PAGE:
Conversely, an unemancipated juvenile should not be entitled to appointed counsel if he or she has resources independent of his indigent parents.
My analysis does not suggest that there is no recourse against the juvenile's parents. It is conceivable that the juvenile's parents may be held liable for the funds expended by the state to appoint counsel. See Utah Code Ann. § 78-3a-513(6) (1996) ("The court may order . . . the parents . . . of any minor for whom counsel is appointed to reimburse the county for the cost of appointed counsel."); Utah R. Juv. P. 26(c) ("[T]he court may order . . . that the parent . . . reimburse the county for the cost of appointed counsel, in whole or in part, depending on ability to pay."); see also Utah Code Ann. § 78-45-3 (1996) (defining father's duty to provide necessities for child); Utah Code Ann. § 78-45-4 (1996) (defining mother's duty to provide necessities for child); In re Ricky H., 2 Cal.3d 513, 86 Cal.Rptr. 76, 468 P.2d 204, 207-08 (Cal. 1970) ("[I]t would be anomalous to suggest that the parental support obligation extends to furnishing food, clothing, shelter and medical care, but not legal assistance essential to protect and preserve the minor's constitutional rights."); In re J.B., 157 Vt. 668, 603 A.2d 368, 369 (Vt. 1991) ("[T]here is ample authority from other jurisdictions for the proposition that legal fees expended to protect the interests of minor children are among the necessities for which parents may be liable."). But see In re L.G.T., 216 So.2d 54, 56 (Fla.Dist.Ct.App. 1968) ("[T]he parents' common law duty to furnish necessities to their minor children does not extend to the furnishing of legal services and costs. . . .").
Recourse to the parents, however, should not affect the juvenile's entitlement to be represented or delay the proceeding, but should occur after the fact, as appropriate.
Ironically, this analysis is consistent with Utah's statutory provisions relied upon by the majority in reaching its decision. Section 78-3a-913 of the Utah Code provides, in relevant part:
(1)(a) The parents . . . and the minor, if competent, shall be informed that they have the right to be represented by counsel at every stage of the proceedings. They have the right to employ counsel of their own choice and if any of them requests an attorney and is found by the court to be indigent, counsel shall be appointed by the court. . . .
Utah Code Ann. § 78-3a-913(1)(a) (Supp. 1997) (emphasis added).
The Rules of Juvenile Procedure also provide for notice of the right to counsel and notice of the right to appointed counsel if the juvenile is indigent: "A minor who is the subject of a delinquency petition . . . shall be advised of the following rights: . . . to be represented by counsel at all stages of the proceedings and if indigent, to have appointed counsel." Utah R. Juv. P. 26(a)(6).
Section 78-3a-913(1)(a) and Rule 26(a)(6) both require that the juvenile court consider whether the juvenile is indigent separate and apart from the juvenile's parents. Section 78-3a-913(1)(a) provides that "if any of them requests an attorney and is found by the court to be indigent, counsel shall be appointed by the court." Utah Code Ann. § 78-3a-913(1)(a) (Supp. 1997) (emphasis added). Thus, the indigency determination contemplated by section 78-3a-913(1)(a) is not limited to the juvenile's parents, but also includes the juvenile. Under this section, if the juvenile requests counsel and is indigent, the juvenile is entitled to court-appointed counsel. Additionally, Rule 26(a)(6) provides that the juvenile shall be entitled to appointed counsel if he or she is determined to be indigent, not the juvenile's parents. See Utah R. Juv. P. 26(a)(6). Accordingly, it is apparent from both the statutory language in section 78-3a-913(1)(a) and the language in Rule 26(a)(6) that the juvenile's indigency status must be determined independently from that of the juvenile's parents. This is so even if the juvenile is unemancipated. If a parent who can afford counsel withholds financial aid, and the juvenile does not have sufficient financial resources to retain counsel, the juvenile must be considered indigent and is entitled to appointed counsel.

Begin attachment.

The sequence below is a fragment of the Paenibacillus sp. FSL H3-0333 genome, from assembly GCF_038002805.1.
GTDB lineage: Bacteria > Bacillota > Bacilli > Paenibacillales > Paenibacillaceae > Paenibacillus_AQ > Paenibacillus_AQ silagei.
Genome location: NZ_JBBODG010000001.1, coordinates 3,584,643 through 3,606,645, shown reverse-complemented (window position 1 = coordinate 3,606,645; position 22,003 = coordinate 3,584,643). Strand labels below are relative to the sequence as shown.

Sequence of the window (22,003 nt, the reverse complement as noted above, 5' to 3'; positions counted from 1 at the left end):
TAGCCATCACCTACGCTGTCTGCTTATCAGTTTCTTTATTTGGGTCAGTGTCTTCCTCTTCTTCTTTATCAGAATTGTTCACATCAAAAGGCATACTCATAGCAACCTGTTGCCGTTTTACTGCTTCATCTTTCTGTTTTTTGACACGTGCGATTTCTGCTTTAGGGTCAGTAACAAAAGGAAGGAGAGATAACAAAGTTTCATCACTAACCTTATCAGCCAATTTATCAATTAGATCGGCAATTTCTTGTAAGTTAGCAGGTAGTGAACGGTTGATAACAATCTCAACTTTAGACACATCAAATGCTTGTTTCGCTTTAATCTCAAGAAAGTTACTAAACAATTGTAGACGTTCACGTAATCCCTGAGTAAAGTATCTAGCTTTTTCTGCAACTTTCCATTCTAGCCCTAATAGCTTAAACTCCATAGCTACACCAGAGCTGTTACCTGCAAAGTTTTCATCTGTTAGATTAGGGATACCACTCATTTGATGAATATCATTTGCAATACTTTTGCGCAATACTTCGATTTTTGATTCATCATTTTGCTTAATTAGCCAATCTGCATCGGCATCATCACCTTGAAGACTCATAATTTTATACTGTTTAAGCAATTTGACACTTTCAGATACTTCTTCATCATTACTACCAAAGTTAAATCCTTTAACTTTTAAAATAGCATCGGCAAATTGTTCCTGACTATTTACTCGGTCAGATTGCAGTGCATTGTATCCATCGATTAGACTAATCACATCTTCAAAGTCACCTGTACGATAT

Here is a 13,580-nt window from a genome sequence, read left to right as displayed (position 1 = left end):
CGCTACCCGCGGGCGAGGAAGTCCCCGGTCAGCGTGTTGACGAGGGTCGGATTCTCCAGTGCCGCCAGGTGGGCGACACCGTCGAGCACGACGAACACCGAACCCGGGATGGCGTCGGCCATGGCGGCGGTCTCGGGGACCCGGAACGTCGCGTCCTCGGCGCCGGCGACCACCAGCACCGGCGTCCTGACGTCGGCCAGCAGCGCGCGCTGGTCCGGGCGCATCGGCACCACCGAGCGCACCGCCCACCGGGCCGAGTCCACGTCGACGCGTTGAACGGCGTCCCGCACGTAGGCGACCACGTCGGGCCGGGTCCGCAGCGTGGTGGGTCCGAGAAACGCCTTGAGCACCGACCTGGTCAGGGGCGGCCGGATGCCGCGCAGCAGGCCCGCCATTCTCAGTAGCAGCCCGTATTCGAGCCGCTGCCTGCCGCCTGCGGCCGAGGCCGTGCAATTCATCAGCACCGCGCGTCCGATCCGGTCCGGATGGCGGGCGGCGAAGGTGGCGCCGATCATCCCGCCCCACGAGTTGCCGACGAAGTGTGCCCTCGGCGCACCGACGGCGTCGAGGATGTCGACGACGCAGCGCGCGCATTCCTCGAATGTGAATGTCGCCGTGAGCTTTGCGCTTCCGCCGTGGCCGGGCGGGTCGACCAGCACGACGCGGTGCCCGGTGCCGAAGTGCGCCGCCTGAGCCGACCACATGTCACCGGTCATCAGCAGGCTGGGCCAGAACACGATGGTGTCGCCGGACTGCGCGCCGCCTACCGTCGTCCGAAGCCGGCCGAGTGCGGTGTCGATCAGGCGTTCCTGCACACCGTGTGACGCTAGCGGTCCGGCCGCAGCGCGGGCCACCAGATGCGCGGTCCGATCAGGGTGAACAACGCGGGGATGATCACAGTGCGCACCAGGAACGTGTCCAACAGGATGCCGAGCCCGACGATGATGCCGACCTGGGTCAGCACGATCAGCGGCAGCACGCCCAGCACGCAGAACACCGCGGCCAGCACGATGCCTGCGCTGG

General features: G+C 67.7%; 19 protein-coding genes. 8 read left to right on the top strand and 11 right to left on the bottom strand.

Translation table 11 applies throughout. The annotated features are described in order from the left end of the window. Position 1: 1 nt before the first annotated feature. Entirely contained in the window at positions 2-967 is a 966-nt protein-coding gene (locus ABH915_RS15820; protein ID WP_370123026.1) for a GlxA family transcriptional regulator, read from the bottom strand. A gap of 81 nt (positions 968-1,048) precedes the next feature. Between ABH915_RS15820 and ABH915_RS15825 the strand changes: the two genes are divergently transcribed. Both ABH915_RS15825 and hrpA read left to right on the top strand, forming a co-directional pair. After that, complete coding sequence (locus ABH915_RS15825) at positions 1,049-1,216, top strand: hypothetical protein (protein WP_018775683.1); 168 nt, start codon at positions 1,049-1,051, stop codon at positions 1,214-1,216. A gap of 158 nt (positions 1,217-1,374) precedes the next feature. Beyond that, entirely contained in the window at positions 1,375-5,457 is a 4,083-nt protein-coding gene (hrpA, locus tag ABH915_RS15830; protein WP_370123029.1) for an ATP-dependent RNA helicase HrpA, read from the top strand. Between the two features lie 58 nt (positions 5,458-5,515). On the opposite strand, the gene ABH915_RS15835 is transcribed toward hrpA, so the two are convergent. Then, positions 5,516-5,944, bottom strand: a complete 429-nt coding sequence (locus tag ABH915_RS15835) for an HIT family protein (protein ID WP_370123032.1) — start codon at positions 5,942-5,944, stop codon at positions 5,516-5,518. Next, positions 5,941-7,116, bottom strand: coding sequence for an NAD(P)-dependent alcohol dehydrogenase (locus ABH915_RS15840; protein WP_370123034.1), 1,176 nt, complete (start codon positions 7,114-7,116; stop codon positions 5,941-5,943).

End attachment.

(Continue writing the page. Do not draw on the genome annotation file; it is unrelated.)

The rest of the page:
Here, the record discloses that W.B.J. requested court-appointed counsel. Notwithstanding, both the Third District and the Fourth District Juvenile courts considered only whether W.B.J.'s parents were indigent, not W.B.J. While financial support from family and friends is a factor when deciding whether a person is indigent, see Kelsey v. Hanson, 818 P.2d 590, 591 (Utah Ct.App. 1991), the court may not rely solely on the financial resources of W.B.J.'s parents in determining whether W.B.J. was indigent. The court must evaluate both the independent resources of the juvenile together with collateral resources (including parents) available to the juvenile to properly determine indigency for the purposes of entitlement to appointed counsel. I would therefore hold that the juvenile court erred by failing to consider whether W.B.J. was indigent and therefore entitled to court-appointed counsel.
The juvenile court's error is not harmless. See Sullivan v. Louisiana, 508 U.S. 275, 278, 113 S.Ct. 2078, 2081, 124 L.Ed.2d 182 (1993) (stating that a court's error regarding the constitutional right to counsel "will always invalidate the conviction" and the harmless error doctrine will not attach).
I also disagree with the majority opinion insofar as it concludes that W.B.J. is unemancipated. Although emancipation may or may not be determinative depending on the circumstances, nothing in the record supports this factual leap. The only "evidence" in the record that W.B.J. is unemancipated is the fact that the address listed for W.B.J. is the same as that listed for his parents. The financial affidavits completed by W.B.J.'s parents state that there is one child under the age of eighteen living in their household, but they do not list W.B.J. as that person. Thus, to the extent the majority analysis depends upon W.B.J. being unemancipated, it does not find adequate support in the record. Apparently recognizing the absence of record support for emancipation, the majority suggests W.B.J. is unemancipated because he "has never asserted he is emancipated." I am unaware of authority for the proposition that failure to assert emancipation amounts to unemancipation.